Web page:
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From mwa...@apache.org
Subject [12/16] accumulo-website git commit: ACCUMULO-4630 Refactored documentation for website
Date Mon, 22 May 2017 17:30:01 GMT
http://git-wip-us.apache.org/repos/asf/accumulo-website/blob/7cc70b2e/_docs-unreleased/getting-started/design.md
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+---
+title: Accumulo Design
+category: getting-started
+order: 1
+---
+
+## Data Model
+
+Accumulo provides a richer data model than simple key-value stores, but is not a
+fully relational database. Data is represented as key-value pairs, where the key and
+value are comprised of the following elements:
+
+![key value pair]({{ site.url }}/images/docs/key_value.png)
+
+All elements of the Key and the Value are represented as byte arrays except for
+Timestamp, which is a Long. Accumulo sorts keys by element and lexicographically
+in ascending order. Timestamps are sorted in descending order so that later
+versions of the same Key appear first in a sequential scan. Tables consist of a set of
+sorted key-value pairs.
+
+## Architecture
+
+Accumulo is a distributed data storage and retrieval system and as such consists of
+several architectural components, some of which run on many individual servers.
+Much of the work Accumulo does involves maintaining certain properties of the
+data, such as organization, availability, and integrity, across many commodity-class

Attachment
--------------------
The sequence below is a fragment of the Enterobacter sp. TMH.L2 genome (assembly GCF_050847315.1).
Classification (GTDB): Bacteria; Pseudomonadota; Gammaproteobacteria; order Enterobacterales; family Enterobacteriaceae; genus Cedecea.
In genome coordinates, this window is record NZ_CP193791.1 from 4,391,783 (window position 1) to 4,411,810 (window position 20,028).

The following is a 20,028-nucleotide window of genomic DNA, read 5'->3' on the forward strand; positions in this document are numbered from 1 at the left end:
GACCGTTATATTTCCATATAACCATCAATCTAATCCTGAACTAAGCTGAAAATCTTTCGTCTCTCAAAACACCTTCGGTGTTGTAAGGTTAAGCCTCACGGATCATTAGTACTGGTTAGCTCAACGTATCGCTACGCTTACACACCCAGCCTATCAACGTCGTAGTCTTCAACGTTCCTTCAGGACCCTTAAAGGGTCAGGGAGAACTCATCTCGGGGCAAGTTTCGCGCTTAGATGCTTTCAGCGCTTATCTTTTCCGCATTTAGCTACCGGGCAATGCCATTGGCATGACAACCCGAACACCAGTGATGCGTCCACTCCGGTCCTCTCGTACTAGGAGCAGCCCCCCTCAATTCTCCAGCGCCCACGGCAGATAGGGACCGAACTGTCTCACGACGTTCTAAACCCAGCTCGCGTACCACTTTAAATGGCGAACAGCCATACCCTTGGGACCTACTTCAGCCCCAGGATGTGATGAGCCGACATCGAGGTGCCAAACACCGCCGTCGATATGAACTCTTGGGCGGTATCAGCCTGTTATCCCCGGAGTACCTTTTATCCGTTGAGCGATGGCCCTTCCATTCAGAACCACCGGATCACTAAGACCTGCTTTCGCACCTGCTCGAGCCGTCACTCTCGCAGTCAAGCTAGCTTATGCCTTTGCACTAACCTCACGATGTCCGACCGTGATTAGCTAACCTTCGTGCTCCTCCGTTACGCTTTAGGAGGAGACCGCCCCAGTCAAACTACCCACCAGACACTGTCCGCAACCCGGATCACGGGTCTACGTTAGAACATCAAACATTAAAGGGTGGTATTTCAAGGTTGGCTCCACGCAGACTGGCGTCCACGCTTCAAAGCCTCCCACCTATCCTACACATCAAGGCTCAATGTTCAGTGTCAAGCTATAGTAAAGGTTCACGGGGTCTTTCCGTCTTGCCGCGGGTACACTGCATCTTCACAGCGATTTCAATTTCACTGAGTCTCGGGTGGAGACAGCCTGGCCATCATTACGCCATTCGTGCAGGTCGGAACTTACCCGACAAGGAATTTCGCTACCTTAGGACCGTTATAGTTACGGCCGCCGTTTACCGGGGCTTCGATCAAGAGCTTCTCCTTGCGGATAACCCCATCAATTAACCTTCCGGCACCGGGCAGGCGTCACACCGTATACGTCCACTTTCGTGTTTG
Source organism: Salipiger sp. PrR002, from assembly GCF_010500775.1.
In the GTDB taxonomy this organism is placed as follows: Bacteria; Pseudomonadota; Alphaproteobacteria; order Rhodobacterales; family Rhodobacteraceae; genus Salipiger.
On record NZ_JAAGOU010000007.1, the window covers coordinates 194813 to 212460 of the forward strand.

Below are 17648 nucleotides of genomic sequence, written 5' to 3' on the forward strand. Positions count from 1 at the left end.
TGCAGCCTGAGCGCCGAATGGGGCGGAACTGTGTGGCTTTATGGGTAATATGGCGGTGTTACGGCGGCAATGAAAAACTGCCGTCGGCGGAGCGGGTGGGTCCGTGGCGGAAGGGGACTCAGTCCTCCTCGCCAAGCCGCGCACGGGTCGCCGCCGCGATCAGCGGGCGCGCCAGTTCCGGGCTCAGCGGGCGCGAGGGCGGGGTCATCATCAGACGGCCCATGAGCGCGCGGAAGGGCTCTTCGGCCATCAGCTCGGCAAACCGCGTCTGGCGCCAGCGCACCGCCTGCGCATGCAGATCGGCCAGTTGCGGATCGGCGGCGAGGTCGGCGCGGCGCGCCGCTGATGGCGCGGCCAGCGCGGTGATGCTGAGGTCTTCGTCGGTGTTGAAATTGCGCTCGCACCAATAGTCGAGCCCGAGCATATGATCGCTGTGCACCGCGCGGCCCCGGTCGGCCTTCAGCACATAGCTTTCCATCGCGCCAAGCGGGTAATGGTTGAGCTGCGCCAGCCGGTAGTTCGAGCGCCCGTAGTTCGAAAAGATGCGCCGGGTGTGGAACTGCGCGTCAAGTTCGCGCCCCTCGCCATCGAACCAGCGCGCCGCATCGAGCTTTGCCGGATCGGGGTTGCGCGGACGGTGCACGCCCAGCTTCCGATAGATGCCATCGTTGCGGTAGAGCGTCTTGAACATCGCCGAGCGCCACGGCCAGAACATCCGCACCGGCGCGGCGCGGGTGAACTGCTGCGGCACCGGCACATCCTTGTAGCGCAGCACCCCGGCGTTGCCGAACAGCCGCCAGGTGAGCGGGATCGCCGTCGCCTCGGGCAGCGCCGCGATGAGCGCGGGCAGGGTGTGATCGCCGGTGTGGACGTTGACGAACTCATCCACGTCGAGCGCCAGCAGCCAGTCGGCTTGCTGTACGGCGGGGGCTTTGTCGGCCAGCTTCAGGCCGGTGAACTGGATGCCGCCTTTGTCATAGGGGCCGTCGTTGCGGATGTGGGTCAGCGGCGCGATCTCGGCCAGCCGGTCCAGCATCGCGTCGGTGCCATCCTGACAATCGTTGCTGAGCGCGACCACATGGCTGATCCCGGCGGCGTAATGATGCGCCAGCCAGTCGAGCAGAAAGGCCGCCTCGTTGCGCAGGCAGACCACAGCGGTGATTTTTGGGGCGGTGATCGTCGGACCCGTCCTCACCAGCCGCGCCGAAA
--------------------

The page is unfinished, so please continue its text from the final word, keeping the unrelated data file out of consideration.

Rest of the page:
+machines.
+
+## Components
+
+An instance of Accumulo includes many TabletServers, one Garbage Collector process,
+one Master server and many Clients.
+
+### Tablet Server
+
+The TabletServer manages some subset of all the tablets (partitions of tables). This includes receiving writes from clients, persisting writes to a
+write-ahead log, sorting new key-value pairs in memory, periodically
+flushing sorted key-value pairs to new files in HDFS, and responding
+to reads from clients, forming a merge-sorted view of all keys and
+values from all the files it has created and the sorted in-memory
+store.
+
+TabletServers also perform recovery of a tablet
+that was previously on a server that failed, reapplying any writes
+found in the write-ahead log to the tablet.
+
+### Garbage Collector
+
+Accumulo processes will share files stored in HDFS. Periodically, the Garbage
+Collector will identify files that are no longer needed by any process, and
+delete them. Multiple garbage collectors can be run to provide hot-standby support.
+They will perform leader election among themselves to choose a single active instance.
+
+### Master
+
+The Accumulo Master is responsible for detecting and responding to TabletServer
+failure. It tries to balance the load across TabletServer by assigning tablets carefully
+and instructing TabletServers to unload tablets when necessary. The Master ensures all
+tablets are assigned to one TabletServer each, and handles table creation, alteration,
+and deletion requests from clients. The Master also coordinates startup, graceful
+shutdown and recovery of changes in write-ahead logs when Tablet servers fail.
+
+Multiple masters may be run. The masters will choose among themselves a single master,
+and the others will become backups if the master should fail.
+
+### Tracer
+
+The Accumulo Tracer process supports the distributed timing API provided by Accumulo.
+One to many of these processes can be run on a cluster which will write the timing
+information to a given Accumulo table for future reference. Seeing the section on
+Tracing for more information on this support.
+
+### Monitor
+
+The Accumulo Monitor is a web application that provides a wealth of information about
+the state of an instance. The Monitor shows graphs and tables which contain information
+about read/write rates, cache hit/miss rates, and Accumulo table information such as scan
+rate and active/queued compactions. Additionally, the Monitor should always be the first